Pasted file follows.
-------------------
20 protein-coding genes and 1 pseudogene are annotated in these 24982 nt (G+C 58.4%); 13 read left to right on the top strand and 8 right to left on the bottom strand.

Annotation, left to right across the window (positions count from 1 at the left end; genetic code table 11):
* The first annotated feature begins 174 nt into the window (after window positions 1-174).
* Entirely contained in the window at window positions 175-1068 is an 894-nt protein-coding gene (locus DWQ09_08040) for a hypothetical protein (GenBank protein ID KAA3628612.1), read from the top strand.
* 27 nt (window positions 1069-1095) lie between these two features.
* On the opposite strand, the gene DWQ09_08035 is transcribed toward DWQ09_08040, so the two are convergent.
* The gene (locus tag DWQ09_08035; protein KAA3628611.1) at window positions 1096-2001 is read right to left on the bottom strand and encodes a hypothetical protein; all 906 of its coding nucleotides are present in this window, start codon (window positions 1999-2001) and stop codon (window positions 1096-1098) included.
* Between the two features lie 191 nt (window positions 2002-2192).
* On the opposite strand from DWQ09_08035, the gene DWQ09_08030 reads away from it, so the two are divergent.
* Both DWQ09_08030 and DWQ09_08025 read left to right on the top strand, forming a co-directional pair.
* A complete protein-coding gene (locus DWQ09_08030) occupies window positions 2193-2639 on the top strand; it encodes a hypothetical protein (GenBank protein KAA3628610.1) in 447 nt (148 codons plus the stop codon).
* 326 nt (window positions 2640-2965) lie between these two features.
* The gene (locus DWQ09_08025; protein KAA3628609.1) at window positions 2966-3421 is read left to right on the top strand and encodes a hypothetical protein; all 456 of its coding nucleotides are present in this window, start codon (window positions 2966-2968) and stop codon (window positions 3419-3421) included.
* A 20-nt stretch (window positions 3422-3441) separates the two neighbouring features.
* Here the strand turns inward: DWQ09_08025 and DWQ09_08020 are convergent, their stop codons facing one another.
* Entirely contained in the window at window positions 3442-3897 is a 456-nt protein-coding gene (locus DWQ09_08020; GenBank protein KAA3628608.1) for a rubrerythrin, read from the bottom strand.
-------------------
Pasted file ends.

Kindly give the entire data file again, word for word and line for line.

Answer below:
20 protein-coding genes and 1 pseudogene are annotated in these 24982 nt (G+C 58.4%); 13 read left to right on the top strand and 8 right to left on the bottom strand.

Annotation, left to right across the window (positions count from 1 at the left end; genetic code table 11):
* The first annotated feature begins 174 nt into the window (after window positions 1-174).
* Entirely contained in the window at window positions 175-1068 is an 894-nt protein-coding gene (locus DWQ09_08040) for a hypothetical protein (GenBank protein ID KAA3628612.1), read from the top strand.
* 27 nt (window positions 1069-1095) lie between these two features.
* On the opposite strand, the gene DWQ09_08035 is transcribed toward DWQ09_08040, so the two are convergent.
* The gene (locus tag DWQ09_08035; protein KAA3628611.1) at window positions 1096-2001 is read right to left on the bottom strand and encodes a hypothetical protein; all 906 of its coding nucleotides are present in this window, start codon (window positions 1999-2001) and stop codon (window positions 1096-1098) included.
* Between the two features lie 191 nt (window positions 2002-2192).
* On the opposite strand from DWQ09_08035, the gene DWQ09_08030 reads away from it, so the two are divergent.
* Both DWQ09_08030 and DWQ09_08025 read left to right on the top strand, forming a co-directional pair.
* A complete protein-coding gene (locus DWQ09_08030) occupies window positions 2193-2639 on the top strand; it encodes a hypothetical protein (GenBank protein KAA3628610.1) in 447 nt (148 codons plus the stop codon).
* 326 nt (window positions 2640-2965) lie between these two features.
* The gene (locus DWQ09_08025; protein KAA3628609.1) at window positions 2966-3421 is read left to right on the top strand and encodes a hypothetical protein; all 456 of its coding nucleotides are present in this window, start codon (window positions 2966-2968) and stop codon (window positions 3419-3421) included.
* A 20-nt stretch (window positions 3422-3441) separates the two neighbouring features.
* Here the strand turns inward: DWQ09_08025 and DWQ09_08020 are convergent, their stop codons facing one another.
* Entirely contained in the window at window positions 3442-3897 is a 456-nt protein-coding gene (locus DWQ09_08020; GenBank protein KAA3628608.1) for a rubrerythrin, read from the bottom strand.